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Michael Surguladze

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Big-brand retailer bankruptcy doesn't signal the end of the high street, but an opportunity for its revival
By: Michael Surguladze   |    January 31, 2014   |   0 Comments (0) (0)

In a previous article “Burberry’s digital make-over leads the change in bringing the consumer back to the high-street”, I touched upon the decline of the high street and how technology could play a big role in its revival. Following the announcement in the first few weeks of the New Year that three of the biggest names in retail are going into administration namely, Jessops, Blockbuster and HMV, I want to examine whether this is as bad for the high street as many are making out.

There are currently three main retail models, namely: eCommerce, large out of town shopping centres and the high street. The roles of each of these have shifted dramatically in recent decades. If you go way back, the high street was more about having a social purpose for the local community. There was a time when you could visit the nearby shoe store, barber or music shop and you and the owner were on a first name basis. That all changed when the big names in retail came steam rolling into town.

In an attempt to survive the threat posed by big franchise retailers, local business owners made the mistake of trying to compete directly on a product basis. By selling identical items at inflated prices to cover the costs of their overheads, local businesses were doomed to failure. Additionally, there was a shift in consumer attitudes where low prices took precedent over customer service and to a varying degree, product quality. Over a number of years this completely changed the face of the high street.

The irony of all this is that now eCommerce is having that same impact on big brand franchises that they once exerted over small local business owners and is once again having a huge impact on consumers.

It came as no surprise that any of the aforementioned companies (Jessops, HMV and Blockbusters) had plunged into bankruptcy as they have been following an obsolete business model for a number of years. All three appeared to be in a state of denial about the changes that were being effected by eCommerce and there appeared to be no new strategy to cope with declining sales.

These three along with last year’s casualties GAME and Comet are all home entertainment/electronic gadget retailers. The internet has made the requirement of physical stores for these particular goods redundant. Electronics can be purchased online for a fraction of the cost of buying them in-store and the internet has produced a wealth of options for accessing home entertainment from the comfort of your sofa. You can stream films and television programmes online, download games directly to your console or smartphone, music to your computer and books to your e-reader.

eCommerce has impacted which kinds of physical stores are necessary but it has not, as many sources like to dramatically suggest, killed the high street. In fact, eCommerce could be heralded as restoring a bit of much needed balance. There are still a number of areas where eCommerce cannot compete. You cannot order a latte over the internet, or get a haircut online and while you might be able to surf the web, the only way you’re going to be able to enjoy a swim is by visiting the local swimming pool and throwing yourself into it. What this means is that whilst home entertainment/electronics stores have been shutting up shop, that vacant retail space in the large out of two malls have been replaced by a more communally vibrant series of expanding fashion chains, gyms and restaurants.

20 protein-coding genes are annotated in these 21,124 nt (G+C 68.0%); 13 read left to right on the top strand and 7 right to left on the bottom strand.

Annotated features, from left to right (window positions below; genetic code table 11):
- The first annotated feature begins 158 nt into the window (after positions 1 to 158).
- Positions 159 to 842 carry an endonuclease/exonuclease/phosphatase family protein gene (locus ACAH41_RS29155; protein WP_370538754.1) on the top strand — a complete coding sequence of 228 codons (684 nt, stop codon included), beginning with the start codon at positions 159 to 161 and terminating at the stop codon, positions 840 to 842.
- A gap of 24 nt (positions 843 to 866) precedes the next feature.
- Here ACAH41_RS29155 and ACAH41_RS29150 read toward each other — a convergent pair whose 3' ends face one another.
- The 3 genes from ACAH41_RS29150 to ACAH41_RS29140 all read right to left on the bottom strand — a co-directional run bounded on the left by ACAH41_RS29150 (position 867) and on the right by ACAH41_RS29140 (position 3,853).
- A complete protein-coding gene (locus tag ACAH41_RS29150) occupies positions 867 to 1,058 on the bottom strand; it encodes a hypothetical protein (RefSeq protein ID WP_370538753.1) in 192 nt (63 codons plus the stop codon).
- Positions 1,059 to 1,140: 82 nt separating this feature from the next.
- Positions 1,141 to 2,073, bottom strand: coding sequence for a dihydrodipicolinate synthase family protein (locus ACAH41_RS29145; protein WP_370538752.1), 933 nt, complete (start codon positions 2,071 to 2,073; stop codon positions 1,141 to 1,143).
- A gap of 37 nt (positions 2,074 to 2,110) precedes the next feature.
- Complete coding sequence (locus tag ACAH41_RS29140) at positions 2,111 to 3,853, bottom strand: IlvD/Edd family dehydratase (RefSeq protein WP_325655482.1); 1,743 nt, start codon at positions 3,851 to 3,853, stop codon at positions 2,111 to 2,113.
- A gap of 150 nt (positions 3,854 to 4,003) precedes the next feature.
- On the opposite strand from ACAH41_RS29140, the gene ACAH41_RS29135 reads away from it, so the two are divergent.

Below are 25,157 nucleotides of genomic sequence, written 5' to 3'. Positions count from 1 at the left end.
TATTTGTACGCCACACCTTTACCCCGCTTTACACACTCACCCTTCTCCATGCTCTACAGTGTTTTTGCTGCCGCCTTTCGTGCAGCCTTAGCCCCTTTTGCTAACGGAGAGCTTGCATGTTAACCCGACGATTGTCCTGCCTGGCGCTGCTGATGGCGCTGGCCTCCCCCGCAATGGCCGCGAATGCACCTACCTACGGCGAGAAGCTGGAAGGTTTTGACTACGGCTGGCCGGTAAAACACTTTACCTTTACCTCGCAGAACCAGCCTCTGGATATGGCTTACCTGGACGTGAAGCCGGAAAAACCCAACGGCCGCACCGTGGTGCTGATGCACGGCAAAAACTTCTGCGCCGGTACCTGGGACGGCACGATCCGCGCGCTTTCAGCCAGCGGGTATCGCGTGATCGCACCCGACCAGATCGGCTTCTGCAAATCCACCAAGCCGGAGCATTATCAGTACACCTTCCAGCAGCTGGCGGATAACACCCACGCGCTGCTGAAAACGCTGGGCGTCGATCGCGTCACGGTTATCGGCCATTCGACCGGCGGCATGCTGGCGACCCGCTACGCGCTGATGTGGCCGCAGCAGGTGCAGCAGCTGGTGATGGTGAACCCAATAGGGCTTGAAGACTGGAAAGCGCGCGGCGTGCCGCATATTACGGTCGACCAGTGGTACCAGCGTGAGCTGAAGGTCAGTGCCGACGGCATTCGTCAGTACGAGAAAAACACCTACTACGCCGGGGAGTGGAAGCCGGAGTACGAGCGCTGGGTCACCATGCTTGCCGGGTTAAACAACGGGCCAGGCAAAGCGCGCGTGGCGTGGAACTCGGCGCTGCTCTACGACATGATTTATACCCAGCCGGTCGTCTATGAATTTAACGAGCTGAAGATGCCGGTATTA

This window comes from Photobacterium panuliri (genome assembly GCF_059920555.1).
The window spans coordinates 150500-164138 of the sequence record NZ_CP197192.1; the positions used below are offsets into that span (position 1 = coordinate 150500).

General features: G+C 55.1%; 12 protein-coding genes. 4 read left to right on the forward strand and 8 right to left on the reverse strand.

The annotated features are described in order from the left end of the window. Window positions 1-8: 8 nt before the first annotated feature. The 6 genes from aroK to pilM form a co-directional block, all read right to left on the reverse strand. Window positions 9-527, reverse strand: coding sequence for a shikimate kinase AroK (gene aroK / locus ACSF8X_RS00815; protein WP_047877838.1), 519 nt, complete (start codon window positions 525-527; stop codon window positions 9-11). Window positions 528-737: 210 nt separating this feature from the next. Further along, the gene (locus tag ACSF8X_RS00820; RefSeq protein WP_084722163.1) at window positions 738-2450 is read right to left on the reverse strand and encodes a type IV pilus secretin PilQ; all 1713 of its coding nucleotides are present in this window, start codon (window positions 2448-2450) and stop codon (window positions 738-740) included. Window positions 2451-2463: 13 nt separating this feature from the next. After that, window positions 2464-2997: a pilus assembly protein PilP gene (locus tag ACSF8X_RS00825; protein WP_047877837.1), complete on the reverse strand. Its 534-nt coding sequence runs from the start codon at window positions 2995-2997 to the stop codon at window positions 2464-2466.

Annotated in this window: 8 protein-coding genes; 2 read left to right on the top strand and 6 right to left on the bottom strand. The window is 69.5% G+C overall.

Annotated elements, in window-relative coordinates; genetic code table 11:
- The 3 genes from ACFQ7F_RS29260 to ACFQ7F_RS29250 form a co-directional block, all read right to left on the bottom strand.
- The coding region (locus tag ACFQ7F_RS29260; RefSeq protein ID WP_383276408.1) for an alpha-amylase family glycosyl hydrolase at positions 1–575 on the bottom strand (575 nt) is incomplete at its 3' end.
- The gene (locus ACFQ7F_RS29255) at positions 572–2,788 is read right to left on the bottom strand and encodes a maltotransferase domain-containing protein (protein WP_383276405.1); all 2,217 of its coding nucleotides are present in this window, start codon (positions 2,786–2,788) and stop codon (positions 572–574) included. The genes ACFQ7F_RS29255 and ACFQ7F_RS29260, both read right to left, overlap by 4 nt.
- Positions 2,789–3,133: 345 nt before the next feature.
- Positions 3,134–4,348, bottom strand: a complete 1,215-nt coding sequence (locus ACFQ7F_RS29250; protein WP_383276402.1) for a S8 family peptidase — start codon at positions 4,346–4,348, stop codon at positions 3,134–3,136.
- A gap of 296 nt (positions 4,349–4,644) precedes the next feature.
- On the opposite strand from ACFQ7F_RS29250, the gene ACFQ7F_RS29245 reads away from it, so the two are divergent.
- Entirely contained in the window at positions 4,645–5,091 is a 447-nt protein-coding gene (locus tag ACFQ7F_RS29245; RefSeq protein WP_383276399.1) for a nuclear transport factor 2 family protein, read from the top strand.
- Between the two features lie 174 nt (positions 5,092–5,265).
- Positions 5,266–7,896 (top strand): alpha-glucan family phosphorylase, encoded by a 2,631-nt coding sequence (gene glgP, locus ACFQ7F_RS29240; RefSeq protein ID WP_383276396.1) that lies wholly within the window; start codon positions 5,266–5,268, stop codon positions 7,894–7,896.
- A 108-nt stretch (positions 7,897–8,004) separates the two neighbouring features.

The gaps left on the high street however, have largely remained unfilled. This is because big name brand retailers are happy to have a presence in large cities and shopping centres where consumers flock. The aggressive expansion by these chains to the high streets no longer makes business sense where overheads outweigh profit.

How does a big brand exodus from the high street help its survival? By moving the big boys out of the local community, rent prices crash and there is both room and opportunity for small business owners to re-emerge.

This will be welcomed by consumers for the simple reason that it gives them more choice. Those tired of the bland and dissatisfying experience of shopping in soulless one-size-fits-all supermarkets will now have eCommerce, home entertainment, big brand retailers in major malls and cities and independent business owners/boutiques in the high street.

Not only does this create diversity but it helps to restore local communities and social values. That old chestnut “you don’t know what you’ve got until it’s gone”, applies to the growing resentment of consumers who are disillusioned by the apathetic approach to customer care by supermarkets and who yearn for a return to good old fashioned days when local business owners were doing more than just people trying to squeeze money out of them.

 

This isn’t to say that a high street revival is inevitable, far from it, but all the signs are there for an opportunity to reshape and restore a high street that works for and serves the local community. 

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